My article was brilliant, I thought. I was relatively new in my marketing job, and I had written a promotional article to highlight one of the company’s services. I had toiled over this piece of writing, and by the end I thought I had crafted a masterpiece.
I sent the article to my editor. A few hours later, she responded. I opened the Word document expecting to read words of commendation. Instead, I saw red — lots and lots of red. Her edits, questions and suggestions overwhelmed the document. Evidently my article was not as brilliant as I once thought, and my pride was bruised.
How would you respond in this situation? Would you welcome her feedback, or would you be irritated at the edits?
Or, think about your own job. What do you say when a co-worker tells you how you’re filing your paperwork wrong, or how your sales technique leaves something to be desired, or how your presentations bore the attendees, or how you could be more efficient making lattes? And what if her tone is not one of judgment or pride; she genuinely seems to want the best for you?
Truthfully, most of us don’t like such scenarios. When we sniff even a hint of correction, we bristle like porcupines, ready to defend ourselves from perceived threats. Most of us are not prone to being teachable. We are more likely to be prideful, insecure and defensive.
Is there a better way?
We will become better Christians, friends, spouses, parents and workers when we allow ourselves to be humble (not prideful) and teachable (not defensive).
The Man Who Was Brilliant but Teachable
We read about a similar situation in the book of Acts. A man named Apollos arrived in Ephesus with an impressive resume: He was smart, eloquent, biblically literate, Spirit-filled and zealous for Christ (cf. Acts 18:24-25).
Apollos was the total package — except for one thing: “he knew only the baptism of John” (Acts 18:25). Despite his intelligence, eloquence and zeal, Apollos was teaching a deficient understanding of baptism. He knew about John the Baptist’s baptism of repentance; he didn’t know about Jesus’ baptism of belief. His theology, though well-intended, was slightly askew.
Thankfully, Aquila and Priscilla were in town. This tent-making power couple faced a choice. Would they ignore Apollos’ error? Would they publicly rebuke and humiliate him? They chose to do neither. They gently approached Apollos and “took him aside and explained to him the way of God more accurately” (Acts 18:26). They did the same thing my editor did to me in the scenario above: gently offered a word of correction.
Thankfully, Apollos accepted this word of correction, and God later used him in mighty ways to proclaim the good news of Jesus (cf. Acts 18:27-28).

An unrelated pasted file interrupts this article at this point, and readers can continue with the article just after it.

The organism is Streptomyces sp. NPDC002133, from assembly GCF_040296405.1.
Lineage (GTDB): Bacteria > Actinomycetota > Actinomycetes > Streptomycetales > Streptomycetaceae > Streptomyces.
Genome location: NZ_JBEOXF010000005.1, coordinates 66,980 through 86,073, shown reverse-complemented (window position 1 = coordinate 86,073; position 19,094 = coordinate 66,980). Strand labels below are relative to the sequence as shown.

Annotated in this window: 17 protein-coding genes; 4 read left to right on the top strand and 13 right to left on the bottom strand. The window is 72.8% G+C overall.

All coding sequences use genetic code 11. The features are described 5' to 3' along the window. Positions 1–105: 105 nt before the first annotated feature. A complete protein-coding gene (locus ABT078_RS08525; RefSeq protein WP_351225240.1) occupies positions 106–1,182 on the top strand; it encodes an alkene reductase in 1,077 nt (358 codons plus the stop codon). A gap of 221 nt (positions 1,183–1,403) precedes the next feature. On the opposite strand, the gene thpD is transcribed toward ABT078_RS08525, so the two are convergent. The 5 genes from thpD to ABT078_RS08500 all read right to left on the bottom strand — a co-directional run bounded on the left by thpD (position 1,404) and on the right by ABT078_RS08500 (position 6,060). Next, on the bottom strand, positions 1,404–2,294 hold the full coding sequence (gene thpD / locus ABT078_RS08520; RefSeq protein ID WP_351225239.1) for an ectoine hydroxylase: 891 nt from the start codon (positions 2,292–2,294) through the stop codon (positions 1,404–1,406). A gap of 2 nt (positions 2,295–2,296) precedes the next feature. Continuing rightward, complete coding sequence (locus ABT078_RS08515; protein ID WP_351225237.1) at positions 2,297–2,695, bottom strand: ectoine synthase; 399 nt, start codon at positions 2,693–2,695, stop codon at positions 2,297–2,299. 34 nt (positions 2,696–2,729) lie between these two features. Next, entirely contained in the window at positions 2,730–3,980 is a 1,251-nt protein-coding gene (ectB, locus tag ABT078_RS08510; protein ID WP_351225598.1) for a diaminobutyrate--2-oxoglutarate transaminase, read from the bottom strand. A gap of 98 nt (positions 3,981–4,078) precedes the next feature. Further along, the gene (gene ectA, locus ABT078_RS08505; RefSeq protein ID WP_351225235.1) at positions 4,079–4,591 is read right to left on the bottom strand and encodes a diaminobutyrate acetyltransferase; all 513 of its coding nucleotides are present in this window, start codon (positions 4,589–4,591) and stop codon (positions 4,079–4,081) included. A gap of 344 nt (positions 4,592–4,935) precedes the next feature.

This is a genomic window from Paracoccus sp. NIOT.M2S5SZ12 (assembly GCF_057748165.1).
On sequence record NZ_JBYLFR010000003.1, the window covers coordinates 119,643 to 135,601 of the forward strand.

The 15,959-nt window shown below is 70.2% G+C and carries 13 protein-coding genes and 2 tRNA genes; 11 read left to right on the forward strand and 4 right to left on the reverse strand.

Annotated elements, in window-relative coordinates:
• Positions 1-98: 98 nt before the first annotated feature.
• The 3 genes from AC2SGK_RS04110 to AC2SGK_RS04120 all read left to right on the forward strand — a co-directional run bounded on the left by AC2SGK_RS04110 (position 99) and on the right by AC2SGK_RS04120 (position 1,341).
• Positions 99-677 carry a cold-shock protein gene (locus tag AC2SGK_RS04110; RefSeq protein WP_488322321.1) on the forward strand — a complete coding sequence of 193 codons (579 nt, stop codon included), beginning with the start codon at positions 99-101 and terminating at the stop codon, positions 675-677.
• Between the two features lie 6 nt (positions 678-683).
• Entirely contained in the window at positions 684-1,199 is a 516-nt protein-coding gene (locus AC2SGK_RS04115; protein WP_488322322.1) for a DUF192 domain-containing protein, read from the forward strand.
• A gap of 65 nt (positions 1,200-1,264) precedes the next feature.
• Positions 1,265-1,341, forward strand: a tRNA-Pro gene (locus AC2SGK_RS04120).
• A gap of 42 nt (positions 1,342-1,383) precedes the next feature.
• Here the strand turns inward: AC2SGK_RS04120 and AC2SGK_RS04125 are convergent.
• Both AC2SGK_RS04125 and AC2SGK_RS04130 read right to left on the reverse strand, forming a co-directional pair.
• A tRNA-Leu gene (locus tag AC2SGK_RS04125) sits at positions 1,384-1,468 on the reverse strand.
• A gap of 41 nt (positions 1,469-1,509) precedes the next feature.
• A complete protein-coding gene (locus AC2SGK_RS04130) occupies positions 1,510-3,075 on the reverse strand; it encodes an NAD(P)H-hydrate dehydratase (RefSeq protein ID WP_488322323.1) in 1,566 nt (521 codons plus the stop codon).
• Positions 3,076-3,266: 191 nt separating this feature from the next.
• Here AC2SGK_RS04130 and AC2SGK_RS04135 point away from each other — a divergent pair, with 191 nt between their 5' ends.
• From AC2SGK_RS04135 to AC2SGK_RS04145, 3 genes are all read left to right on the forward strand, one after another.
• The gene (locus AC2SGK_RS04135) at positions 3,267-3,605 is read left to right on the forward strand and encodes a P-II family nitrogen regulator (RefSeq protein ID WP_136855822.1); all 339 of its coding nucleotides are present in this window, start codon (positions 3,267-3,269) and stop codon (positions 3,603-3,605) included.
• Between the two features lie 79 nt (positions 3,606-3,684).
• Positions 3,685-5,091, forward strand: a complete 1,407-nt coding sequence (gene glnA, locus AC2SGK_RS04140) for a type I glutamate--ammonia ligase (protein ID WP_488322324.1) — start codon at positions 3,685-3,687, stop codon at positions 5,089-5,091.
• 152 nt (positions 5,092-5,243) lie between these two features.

Apollos was brilliant, but he was also teachable. And his willingness to allow others to correct him made him an even better herald of the good news.
Such is also the case for us. We will become better Christians, friends, spouses, parents and workers when we allow ourselves to be humble (not prideful) and teachable (not defensive). After all, every one of us has blind spots in our lives and work, deficiencies we tend to overlook or ignore. A friend or co-worker can more easily recognize them. When we give them permission to identify these deficiencies in our lives, we can grow.
Such was the case for me and my writing. My editor’s annihilation of my article was painful, but she identified weaknesses in my writing I was unaware of. Because she pointed out my flaws, I became a better writer. The same principle applies in work, faith and life.
To be sure, not every person who brings a critique has our best interest at heart. Some individuals highlight our flaws to hurt us, not heal us. They aim to glorify themselves at our expense. These criticisms are painful, and they do not honor God.
But even in those situations, the teachable person can find the grain of truth within the unfair criticism. He can then acknowledge that error and grow accordingly. We can’t control what people say to us, but we can control how we respond.
Find Your Aquila and Priscilla
Is being teachable always enjoyable? To the contrary. Acknowledging our flaws, weaknesses and mistakes is often a painful, joyless exercise. But we are better for doing so.
Find Aquilas and Priscillas in your work, church and family, and give them permission to point out your flaws and weaknesses. And prayerfully prepare yourself to be humble enough to receive their words. When you are a little askew, they can help you level yourself out. And you will be better for it.
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